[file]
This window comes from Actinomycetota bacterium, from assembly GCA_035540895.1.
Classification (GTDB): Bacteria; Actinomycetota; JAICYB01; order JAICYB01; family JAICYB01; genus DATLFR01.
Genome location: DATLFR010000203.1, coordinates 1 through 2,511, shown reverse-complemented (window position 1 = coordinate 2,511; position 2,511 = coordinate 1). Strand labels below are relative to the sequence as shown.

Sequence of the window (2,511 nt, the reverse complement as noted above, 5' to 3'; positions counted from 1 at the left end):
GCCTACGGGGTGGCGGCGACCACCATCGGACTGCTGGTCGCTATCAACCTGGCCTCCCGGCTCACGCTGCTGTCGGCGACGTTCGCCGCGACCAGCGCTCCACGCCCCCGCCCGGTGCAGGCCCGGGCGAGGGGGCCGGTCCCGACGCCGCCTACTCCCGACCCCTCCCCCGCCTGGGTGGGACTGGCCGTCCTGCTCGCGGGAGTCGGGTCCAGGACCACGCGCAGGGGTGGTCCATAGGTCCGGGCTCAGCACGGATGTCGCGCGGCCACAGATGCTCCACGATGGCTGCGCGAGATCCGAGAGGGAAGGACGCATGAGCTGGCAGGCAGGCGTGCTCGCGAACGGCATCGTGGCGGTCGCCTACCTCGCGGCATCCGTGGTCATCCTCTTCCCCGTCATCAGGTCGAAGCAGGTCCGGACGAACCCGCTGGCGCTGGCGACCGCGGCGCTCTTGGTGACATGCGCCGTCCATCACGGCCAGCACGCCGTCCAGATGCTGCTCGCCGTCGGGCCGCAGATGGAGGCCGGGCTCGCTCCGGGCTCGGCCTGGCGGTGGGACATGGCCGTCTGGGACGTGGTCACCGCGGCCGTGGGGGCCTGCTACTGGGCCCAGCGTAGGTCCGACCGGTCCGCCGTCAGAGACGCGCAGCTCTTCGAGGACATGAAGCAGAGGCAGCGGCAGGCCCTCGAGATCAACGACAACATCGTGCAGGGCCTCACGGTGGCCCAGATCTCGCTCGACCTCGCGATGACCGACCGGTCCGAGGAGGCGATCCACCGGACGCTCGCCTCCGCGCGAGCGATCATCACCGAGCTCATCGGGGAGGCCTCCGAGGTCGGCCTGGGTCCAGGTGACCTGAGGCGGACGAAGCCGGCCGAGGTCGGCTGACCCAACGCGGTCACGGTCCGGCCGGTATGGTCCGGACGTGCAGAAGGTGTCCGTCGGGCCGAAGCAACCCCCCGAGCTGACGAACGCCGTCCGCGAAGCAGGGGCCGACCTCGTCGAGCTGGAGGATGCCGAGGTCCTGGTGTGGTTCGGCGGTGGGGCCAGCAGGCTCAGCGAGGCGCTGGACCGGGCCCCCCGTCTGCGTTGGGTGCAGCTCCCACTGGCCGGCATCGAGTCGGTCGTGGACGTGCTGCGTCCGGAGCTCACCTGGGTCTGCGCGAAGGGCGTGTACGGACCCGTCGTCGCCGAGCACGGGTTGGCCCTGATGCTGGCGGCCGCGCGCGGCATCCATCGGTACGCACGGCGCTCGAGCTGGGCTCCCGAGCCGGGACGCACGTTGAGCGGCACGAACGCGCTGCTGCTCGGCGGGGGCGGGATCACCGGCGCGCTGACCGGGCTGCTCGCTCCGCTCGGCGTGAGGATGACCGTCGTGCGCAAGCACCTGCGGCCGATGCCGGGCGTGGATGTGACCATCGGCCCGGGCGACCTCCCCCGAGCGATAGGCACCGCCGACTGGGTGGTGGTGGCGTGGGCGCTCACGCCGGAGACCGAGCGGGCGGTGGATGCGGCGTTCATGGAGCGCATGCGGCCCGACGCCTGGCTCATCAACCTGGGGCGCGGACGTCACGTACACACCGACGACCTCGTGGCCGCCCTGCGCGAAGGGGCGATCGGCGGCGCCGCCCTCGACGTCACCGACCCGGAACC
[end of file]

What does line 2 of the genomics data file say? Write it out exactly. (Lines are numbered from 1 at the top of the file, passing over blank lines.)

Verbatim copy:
Classification (GTDB): Bacteria; Actinomycetota; JAICYB01; order JAICYB01; family JAICYB01; genus DATLFR01.